Game of Thrones, Season 1 (USA, 2011)

Season_1_PosterCreated by: David Benioff and D.B. Weiss. If you’re wondering why I waited so long to check this out, I refer you to my rambling tirade against television in my recent post on Louie. The gist of it is that I have a deep mistrust of the time-wasting and addictive nature of television, because I know myself too well, so I pick my shows carefully. I used to only watch shows that had already finished, and if they received consistent acclaim, they were worthy of the time investment. Exhibit A on this argument is always Battlestar Galactica—if I had listened to all my friends at the time and dove into it when it was really popular, I would have been hooked. And when the inevitable mid-series slump came, I would have still been watching all along, not enjoying it. What was unanimous praise quickly became unanimous regret at having invested so much time into what turned out to be a clunker. In the case of something like Lost, which a lot of fans told me got pretty bad towards the end, still sounds like something so bizarre (and it’s over now, and much more manageable), I’m still intrigued enough that it’s on my list—when I have a few dozen hours of my life to spare in one chunk. As for Game of Thrones (or Game of Boners, as I’ve affectionately come to know it), even though it’s still in progress, and the books haven’t even been finished yet, and I don’t really consider myself a big fantasy-nerd, I was tired of seeing my entire internet world overflow with articles and discussions about this show that I didn’t know. And, of course, once I started watching, it instantly became a race to beat the spoilers and catch up to everyone else. What’s Red Wedding? What’s Purple Wedding? Who is going to die next?????

This show is bizarre because I was hooked almost immediately, but this first season didn’t actually really grab me that much. It was a slow burner for me. After the first episode, I was pretty unimpressed—a soap opera with a giant budget, and HBO’s license to show boobs and violence. Setting aside the argument that soap operas are a noble and legitimate artform, this show had all the ingredients of a soap, but slightly more “mature”, by which I mean, a soap with incest, wolves ripping people’s throats out, heads on pikes, and even a kid in a coma with a When Will He Wake Up? cliffhanger. As far as the fantasy element goes, this first season was hardly a fantasy at all. Some talk of dragons, some talk of dangerous creatures in the north that no one believes in, but mostly it was just an allegory for medieval European history; a sort of alternate fever-dream universe where the basic form of Old World history is there—an East/West divide, religious wars, the arbitrary subjugation of women, cutthroat political scheming—but the particulars are all made up, and the whole thing is warped and made more colorful with the addition of some magic and fantasy creatures. As the whole thing started to unfold, and the day-to-day drama started to reel me in, I was also being pulled in by the overall world. I was intrigued at what Ned Stark was going to uncover, I started to slowly see the glint in Daenerys Targaryen’s eye, I wondered what was up with that kid with the dreams, but what was really intriguing was The Wall. What’s going on with that Wall? To me, this was the really interesting part—European history has no counterpart (except a whole slew of possible metaphorical counterparts) to a massive Wall of ice and magic, thousands of years old, installed to keep out the dangers of the northern wilderness, a place of ancient history, mythical horrors, and bad weather. And, of course, I couldn’t help but notice that for all this talk of winter coming, it was never winter in this place, because their seasons last for years, and when winter does come, it will be a bad bad thing.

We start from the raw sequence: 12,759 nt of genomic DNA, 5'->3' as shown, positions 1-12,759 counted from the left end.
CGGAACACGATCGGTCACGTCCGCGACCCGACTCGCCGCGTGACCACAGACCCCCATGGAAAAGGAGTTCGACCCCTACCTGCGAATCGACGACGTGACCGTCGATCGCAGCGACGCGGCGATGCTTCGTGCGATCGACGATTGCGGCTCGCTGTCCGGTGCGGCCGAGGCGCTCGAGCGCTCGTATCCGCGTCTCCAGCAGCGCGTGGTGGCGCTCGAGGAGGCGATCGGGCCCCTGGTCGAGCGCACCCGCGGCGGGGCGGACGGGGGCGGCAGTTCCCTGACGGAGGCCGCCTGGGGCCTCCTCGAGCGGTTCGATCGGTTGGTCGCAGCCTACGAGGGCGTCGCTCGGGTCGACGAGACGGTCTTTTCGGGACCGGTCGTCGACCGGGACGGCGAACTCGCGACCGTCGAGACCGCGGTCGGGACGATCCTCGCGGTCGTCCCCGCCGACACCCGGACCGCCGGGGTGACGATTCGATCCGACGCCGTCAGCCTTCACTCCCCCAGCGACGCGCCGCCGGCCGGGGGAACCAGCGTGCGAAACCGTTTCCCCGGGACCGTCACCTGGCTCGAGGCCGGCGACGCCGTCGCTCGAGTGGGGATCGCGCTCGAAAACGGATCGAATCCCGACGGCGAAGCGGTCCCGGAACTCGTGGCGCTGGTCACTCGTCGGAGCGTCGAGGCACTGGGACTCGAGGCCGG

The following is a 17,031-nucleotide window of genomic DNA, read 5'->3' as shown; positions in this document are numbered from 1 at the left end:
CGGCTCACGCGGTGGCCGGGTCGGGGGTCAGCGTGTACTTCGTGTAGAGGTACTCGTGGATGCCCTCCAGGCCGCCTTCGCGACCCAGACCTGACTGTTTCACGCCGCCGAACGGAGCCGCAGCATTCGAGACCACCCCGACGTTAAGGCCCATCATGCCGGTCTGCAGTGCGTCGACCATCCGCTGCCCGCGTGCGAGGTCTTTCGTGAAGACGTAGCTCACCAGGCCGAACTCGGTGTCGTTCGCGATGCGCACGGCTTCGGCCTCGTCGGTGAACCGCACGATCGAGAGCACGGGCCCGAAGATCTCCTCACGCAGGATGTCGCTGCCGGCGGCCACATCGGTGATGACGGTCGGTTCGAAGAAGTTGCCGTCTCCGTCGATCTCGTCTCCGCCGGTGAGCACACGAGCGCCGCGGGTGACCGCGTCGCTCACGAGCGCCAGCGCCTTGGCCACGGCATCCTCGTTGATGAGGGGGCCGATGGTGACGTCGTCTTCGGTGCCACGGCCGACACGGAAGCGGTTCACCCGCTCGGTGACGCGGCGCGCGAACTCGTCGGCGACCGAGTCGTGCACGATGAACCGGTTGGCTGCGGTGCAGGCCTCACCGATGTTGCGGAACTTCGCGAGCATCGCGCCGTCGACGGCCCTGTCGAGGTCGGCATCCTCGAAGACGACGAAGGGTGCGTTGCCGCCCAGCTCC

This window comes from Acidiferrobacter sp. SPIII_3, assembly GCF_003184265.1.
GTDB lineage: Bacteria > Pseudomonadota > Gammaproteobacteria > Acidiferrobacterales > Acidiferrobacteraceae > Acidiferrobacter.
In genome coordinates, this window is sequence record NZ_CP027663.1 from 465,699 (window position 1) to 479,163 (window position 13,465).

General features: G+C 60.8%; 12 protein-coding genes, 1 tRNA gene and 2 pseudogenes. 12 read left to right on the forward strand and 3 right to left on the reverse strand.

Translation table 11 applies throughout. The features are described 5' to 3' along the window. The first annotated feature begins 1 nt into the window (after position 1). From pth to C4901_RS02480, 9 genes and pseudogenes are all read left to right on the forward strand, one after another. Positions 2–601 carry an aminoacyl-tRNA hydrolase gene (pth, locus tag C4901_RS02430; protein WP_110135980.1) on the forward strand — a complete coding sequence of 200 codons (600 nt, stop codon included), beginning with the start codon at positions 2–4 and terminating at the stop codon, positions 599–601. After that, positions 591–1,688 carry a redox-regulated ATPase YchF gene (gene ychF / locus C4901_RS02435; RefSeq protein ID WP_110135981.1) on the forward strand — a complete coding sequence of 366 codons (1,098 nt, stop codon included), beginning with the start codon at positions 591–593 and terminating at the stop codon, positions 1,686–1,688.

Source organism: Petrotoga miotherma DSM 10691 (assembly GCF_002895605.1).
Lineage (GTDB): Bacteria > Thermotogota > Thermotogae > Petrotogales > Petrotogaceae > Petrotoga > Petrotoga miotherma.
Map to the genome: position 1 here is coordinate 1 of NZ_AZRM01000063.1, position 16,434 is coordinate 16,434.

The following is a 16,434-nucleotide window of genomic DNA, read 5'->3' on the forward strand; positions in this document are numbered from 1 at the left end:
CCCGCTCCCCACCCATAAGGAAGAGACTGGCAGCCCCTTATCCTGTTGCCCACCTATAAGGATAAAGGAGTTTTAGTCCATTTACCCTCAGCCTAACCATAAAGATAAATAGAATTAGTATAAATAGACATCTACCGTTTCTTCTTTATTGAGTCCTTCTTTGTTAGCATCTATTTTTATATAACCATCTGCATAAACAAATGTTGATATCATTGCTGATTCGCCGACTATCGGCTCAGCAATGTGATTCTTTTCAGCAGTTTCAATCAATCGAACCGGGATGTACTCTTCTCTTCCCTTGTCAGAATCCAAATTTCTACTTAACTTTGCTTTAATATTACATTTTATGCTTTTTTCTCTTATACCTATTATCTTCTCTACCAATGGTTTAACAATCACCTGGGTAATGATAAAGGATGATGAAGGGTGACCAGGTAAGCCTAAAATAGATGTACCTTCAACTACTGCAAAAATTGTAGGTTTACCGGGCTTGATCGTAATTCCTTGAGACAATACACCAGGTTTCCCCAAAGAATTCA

Overall, I was pretty happy with the show, though, and I knew from about the second episode that I would be with it for the long haul. For some reason, after seeing the covers to the DVD sets at the library, I confused this cover for Season 1 for one of the later seasons, so I was watching the entire first season safe in the knowledge that Ned Stark (good old Sean Bean!) would be around for at least another season. So I was genuinely shocked, right up to the last second. (It really looks like he’s done for, I wonder how he’s going to get out of this one! Ohhhh….)

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3 responses to “Game of Thrones, Season 1 (USA, 2011)

  1. Pingback: House of Cards, Season 1 (USA, 2013) | Offhand Reviews·

  2. Pingback: List of Judgements, Anno Domini 2014 | Offhand Reviews·

  3. Pingback: Cape Fear (USA, 1962) | Offhand Reviews·

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